On September 28, the FONT Music Festival will be hosting one of two nights featuring three trumpet “Visionaries” on the jazz scene today including Joe Moffett, Jaimie Branch and Leo Hardman-Hill (more on them in coming blog posts) at Downtown Music Gallery (Purchase tickets here). Curating the evening is another leading voice in creative trumpet world, Nate Wooley. We wanted to give a quick spotlight on this unique voice in the trumpet world and hear his thoughts on his curatorial picks and his idea of “Visionary”:
A Note from Nate:
“The term “visionary” comes with a lot of baggage. Who is to say which ways of thinking will prove to be visionary and which will be well intentioned ideas that never quite make it. For that very reason there are many that don’t take the opportunity to find their own musical and aesthetic limits, whether it is with the idea of staking a claim as a “visionary” or not. The three trumpet players I chose for this series are the ones that are taking the chance and are heavily engaged in an attempt to push beyond the already possible systems of playing to form a new one that is best suited to who they are and what they think.”
More about Nate:
Nate Wooley was born in 1974 in Clatskanie, Oregon, a town of 2,000 people in the timber country of the Pacific Northwestern corner of the U.S. He began playing trumpet professionally with his father, a big band saxophonist, at the age of 13. He moved to New York in 2001, and has since become one of the most in-demand trumpet players in the burgeoning Brooklyn jazz, improv, noise, and new music scenes. He has performed regularly with such icons as John Zorn, Anthony Braxton, Eliane Radigue, Ken Vandermark, Fred Frith, Evan Parker, and Yoshi Wada, as well as being a collaborator with some of the brightest lights of his generation like Chris Corsano, C. Spencer Yeh, Peter Evans, and Mary Halvorson.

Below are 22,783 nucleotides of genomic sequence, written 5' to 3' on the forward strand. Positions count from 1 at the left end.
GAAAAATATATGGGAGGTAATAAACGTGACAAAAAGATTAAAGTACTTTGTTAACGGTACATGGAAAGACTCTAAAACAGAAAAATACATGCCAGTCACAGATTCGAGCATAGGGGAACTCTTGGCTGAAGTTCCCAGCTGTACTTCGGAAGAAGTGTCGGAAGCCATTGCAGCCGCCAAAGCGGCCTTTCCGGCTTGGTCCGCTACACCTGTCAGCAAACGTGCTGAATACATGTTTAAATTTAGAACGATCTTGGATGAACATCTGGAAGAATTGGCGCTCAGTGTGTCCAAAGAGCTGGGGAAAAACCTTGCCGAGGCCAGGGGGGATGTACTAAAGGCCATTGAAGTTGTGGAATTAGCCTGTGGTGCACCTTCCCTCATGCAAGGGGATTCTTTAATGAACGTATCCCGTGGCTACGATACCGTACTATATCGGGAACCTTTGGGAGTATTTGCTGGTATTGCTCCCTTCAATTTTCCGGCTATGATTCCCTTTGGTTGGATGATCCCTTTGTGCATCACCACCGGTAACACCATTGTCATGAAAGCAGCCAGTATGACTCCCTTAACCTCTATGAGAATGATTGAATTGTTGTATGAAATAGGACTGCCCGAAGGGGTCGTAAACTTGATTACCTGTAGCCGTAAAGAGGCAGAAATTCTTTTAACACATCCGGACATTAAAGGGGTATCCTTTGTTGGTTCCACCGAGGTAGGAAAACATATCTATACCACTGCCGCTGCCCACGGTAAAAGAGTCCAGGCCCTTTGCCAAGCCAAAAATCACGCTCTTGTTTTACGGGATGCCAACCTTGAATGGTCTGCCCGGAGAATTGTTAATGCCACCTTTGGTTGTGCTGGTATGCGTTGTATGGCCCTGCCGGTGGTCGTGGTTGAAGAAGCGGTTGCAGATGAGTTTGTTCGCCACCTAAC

Wooley’s solo playing has often been cited as being a part of an international revolution in improvised trumpet. Along with Peter Evans and Greg Kelley, Wooley is considered one of the leading lights of the American movement to redefine the physical boundaries of the horn, as well as demolishing the way trumpet is perceived in a historical context still overshadowed by Louis Armstrong. A combination of vocalization, extreme extended technique, noise and drone aesthetics, amplification and feedback, and compositional rigor has led one reviewer to call his solo recordings “exquisitely hostile”.
Wadada Leo Smith talks about the trumpet, Ankhrasmation and the Golden Quartet. Hear him with this group at Le Poisson Rouge, June 5th at 7 pm. Wadada Leo Smith’s Golden Quartet with Angelica Sanchez (piano), John Lindberg (bass), Pheeroan akLaff (drums).
FONT: When you look at the total history of the trumpet, from its beginnings as a signaling device, to the incredible diversity of approaches in the world now, what parts of the trumpet’s character is attractive to you? What keeps you interested in playing the instrument?
Wadada Leo Smith: The trumpet really does have a great diversity of approaches but the are only six major lines of trumpet languages with some major connecting branches. The major lines for me are: Freddie Keppard, Joe Oliver; Louis Armstrong; Bix Beiderbeck, Joe Smith, Bubber Miley; Dizzy Gillespie, Fats Navarro; Miles Davis; Donald Cherry, Donald Ayler, Lester Bowie.
What’s interesting about the trumpet is the artists that find a way to create music, to express life’s most unique essence, to make art. Now, that is what the trumpet is for me.Read More